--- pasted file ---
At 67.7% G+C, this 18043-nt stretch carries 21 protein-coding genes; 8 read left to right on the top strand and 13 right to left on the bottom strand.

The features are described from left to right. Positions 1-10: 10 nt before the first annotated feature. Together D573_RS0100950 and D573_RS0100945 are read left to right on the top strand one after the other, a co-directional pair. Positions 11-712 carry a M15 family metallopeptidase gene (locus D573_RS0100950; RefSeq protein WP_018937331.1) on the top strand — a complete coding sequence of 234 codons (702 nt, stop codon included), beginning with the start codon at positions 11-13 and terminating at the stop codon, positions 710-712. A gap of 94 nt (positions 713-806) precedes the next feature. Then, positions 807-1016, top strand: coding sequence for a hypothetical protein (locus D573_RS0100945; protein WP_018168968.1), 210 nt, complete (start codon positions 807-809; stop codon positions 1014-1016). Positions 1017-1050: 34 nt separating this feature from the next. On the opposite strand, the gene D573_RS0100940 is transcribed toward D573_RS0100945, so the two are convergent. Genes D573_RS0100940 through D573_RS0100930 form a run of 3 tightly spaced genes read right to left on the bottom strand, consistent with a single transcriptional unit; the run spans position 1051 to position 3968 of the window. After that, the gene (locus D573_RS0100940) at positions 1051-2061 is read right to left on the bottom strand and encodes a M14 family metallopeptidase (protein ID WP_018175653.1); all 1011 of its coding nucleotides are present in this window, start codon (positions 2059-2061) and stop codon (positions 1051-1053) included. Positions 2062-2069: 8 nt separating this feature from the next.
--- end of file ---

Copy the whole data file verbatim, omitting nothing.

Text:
At 67.7% G+C, this 18043-nt stretch carries 21 protein-coding genes; 8 read left to right on the top strand and 13 right to left on the bottom strand.

The features are described from left to right. Positions 1-10: 10 nt before the first annotated feature. Together D573_RS0100950 and D573_RS0100945 are read left to right on the top strand one after the other, a co-directional pair. Positions 11-712 carry a M15 family metallopeptidase gene (locus D573_RS0100950; RefSeq protein WP_018937331.1) on the top strand — a complete coding sequence of 234 codons (702 nt, stop codon included), beginning with the start codon at positions 11-13 and terminating at the stop codon, positions 710-712. A gap of 94 nt (positions 713-806) precedes the next feature. Then, positions 807-1016, top strand: coding sequence for a hypothetical protein (locus D573_RS0100945; protein WP_018168968.1), 210 nt, complete (start codon positions 807-809; stop codon positions 1014-1016). Positions 1017-1050: 34 nt separating this feature from the next. On the opposite strand, the gene D573_RS0100940 is transcribed toward D573_RS0100945, so the two are convergent. Genes D573_RS0100940 through D573_RS0100930 form a run of 3 tightly spaced genes read right to left on the bottom strand, consistent with a single transcriptional unit; the run spans position 1051 to position 3968 of the window. After that, the gene (locus D573_RS0100940) at positions 1051-2061 is read right to left on the bottom strand and encodes a M14 family metallopeptidase (protein ID WP_018175653.1); all 1011 of its coding nucleotides are present in this window, start codon (positions 2059-2061) and stop codon (positions 1051-1053) included. Positions 2062-2069: 8 nt separating this feature from the next.